Hong Kong woman abused domestic helper over seven months in 2013
Law Wan-tung hit Erwiana Sulistyaningsih with mop handles, coat hangers and a vacuum cleaner rod
A Hong Kong housewife has been sentenced to six years in prison for abusing a young Indonesian worker she kept prisoner in her home.
In delivering her sentence, the judge said 44-year-old Law Wan-tung was a bully who showed contempt for those beneath her.
Earlier this month, the mother-of-two was found guilty of 18 of 20 charges of abuse involving 23-year-old Erwiana Sulistyaningsih, and one other domestic worker.
The court heard Law regularly beat Erwiana with mop handles, coat hangers and, on at least one occasion, shoved a rod from a vacuum cleaner into her mouth. The abuse only ended when Law drove her employee to Hong Kong International Airport with a one-way ticket home.
She instructed Erwiana to wear six layers of clothing and a diaper so the abuse wouldn’t be detected. However, other Indonesian women noticed her injuries at the airport and urged her to call police.
Surrounded by supporters yelling “No reform, no justice” and “We are workers, we are not slaves,” Erwiana attended court to see her abuser sentenced. She said she was disappointed with the duration of the sentence but happy that the ruling had shown that “slavery in Hong Kong really exists.”
Not a ‘callous monster’
During the sentencing hearing, Law’s lawyer conceded it was a bad case of abuse “but not the worst of its kind.”
Graham Harris said Law had very high standards of cleanliness due to her son’s skin allergy and that Erwiana had failed to meet her expectations.
Describing his client as a “doting mother,” Harris said Law had been “vilified, demonized and ostracized,” and was not the “callous monster” as portrayed by some during the case.
‘A simple young lady’
When the trial ended, Judge Amanda Woodcock described Erwiana as “a simple young lady who tried to financially better her life and that of her family.”
Erwiana thought she was under surveillance at all times, and believed Law’s threats that her family would be killed if she told anyone about the abuse. “They made her compliant and more subservient,” Woodcock said.
During the trial it emerged Erwiana slept on the floor, moving the vacuum cleaner and bags of books to clear enough space to stretch out.
She was only permitted to sleep between 1 p.m. and 6 p.m., when she was woken to resume work cleaning Law’s home.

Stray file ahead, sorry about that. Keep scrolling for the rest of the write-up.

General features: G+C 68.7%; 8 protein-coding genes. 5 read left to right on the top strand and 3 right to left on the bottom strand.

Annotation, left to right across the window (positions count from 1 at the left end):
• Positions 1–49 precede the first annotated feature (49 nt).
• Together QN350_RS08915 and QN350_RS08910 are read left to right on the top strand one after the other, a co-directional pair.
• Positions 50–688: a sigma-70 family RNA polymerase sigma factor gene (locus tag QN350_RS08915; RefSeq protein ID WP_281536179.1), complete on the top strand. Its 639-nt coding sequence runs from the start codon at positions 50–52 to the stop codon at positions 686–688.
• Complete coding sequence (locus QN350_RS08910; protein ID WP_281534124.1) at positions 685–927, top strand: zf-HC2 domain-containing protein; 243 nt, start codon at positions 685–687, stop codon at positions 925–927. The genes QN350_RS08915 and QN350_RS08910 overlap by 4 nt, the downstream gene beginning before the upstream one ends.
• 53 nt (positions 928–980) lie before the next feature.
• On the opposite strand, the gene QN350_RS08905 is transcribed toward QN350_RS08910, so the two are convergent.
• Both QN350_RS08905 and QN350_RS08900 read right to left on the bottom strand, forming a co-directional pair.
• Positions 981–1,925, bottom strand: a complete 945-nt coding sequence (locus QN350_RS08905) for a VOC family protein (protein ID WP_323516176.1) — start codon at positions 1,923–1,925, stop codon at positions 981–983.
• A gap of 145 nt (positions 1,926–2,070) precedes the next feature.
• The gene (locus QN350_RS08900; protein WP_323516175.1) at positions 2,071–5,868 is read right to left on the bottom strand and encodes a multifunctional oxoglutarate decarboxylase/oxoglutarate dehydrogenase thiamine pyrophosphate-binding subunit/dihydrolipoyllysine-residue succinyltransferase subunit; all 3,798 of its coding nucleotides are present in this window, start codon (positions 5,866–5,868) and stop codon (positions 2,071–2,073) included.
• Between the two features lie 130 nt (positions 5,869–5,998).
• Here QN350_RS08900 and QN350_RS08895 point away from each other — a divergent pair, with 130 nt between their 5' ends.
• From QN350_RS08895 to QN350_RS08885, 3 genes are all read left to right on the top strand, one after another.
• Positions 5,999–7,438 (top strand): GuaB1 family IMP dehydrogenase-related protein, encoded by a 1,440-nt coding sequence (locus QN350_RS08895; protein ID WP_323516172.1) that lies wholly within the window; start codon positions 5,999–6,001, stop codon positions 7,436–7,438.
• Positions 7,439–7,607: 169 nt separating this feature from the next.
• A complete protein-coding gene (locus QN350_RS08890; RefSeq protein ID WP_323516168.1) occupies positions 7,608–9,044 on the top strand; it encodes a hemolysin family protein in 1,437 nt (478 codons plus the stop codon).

She was only given meager rations and one day, knocked on a neighbor’s door to ask for food. The neighbor shut the door. Erwiana said Law’s children overheard and told their mother who then threatened her again.
Law’s children – her 18-year-old son Edmund Tsui Wing-kit and 16-year-old daughter – referred to only as “Kelly” to protect her identity – testified that they didn’t see or notice the abuse that went on in their home during the seven months Erwiana worked there.
Calls for better protection for domestic workers
Erwiana’s case was held up by campaigners for Hong Kong domestic workers as an example of how the law fails the city’s 320,000 foreign domestic workers. The majority are women, from the Philippines, Indonesia, Thailand and other Asian nations.
Last April, Erwiana was named by Time magazine as one of the world’s 100 most influential people, which commended her bravery for drawing attention to “the plight of a vulnerable, often invisible population.”
Campaigners say rules dictating that domestic workers reside at their employers’ homes expose foreign domestic workers to potential abuse. They say they’re often trapped in abusive situations because they’re only given two weeks after leaving one contract to find a job or face deportation.
‘Stop the exploitation’
The Hong Kong government started allowing foreign domestic helpers to work in the Chinese territory in the 1970s to fill a shortage of local staff. Many come via agencies direct from their home countries and don’t meet their employer before signing a two-year contract.
They’re paid a minimum wage of HK$4,110 ($530) a month and by law are only entitled to one day off a week.
Amnesty International says Erwiana’s case should serve as a “wake-up call” for the government to stop the “widespread exploitation” of domestic workers.
“The Hong Kong authorities can no longer bury their heads in the sand and dismiss horrific abuses as isolated incidents,” said Norma Kang Muico, Amnesty’s Asia-Pacific migrant rights researcher.
After the verdict, Hong Kong’s Secretary for Labour and Welfare Matthew Cheung said the government welcomed the judgment, which he said underlined “the importance that the Government and the court attach to protecting the labor rights as well as the well-being of foreign domestic helpers in Hong Kong.
“We attach great importance to protecting their well-being, and ensure that their labor rights are fully respected,” Cheung said.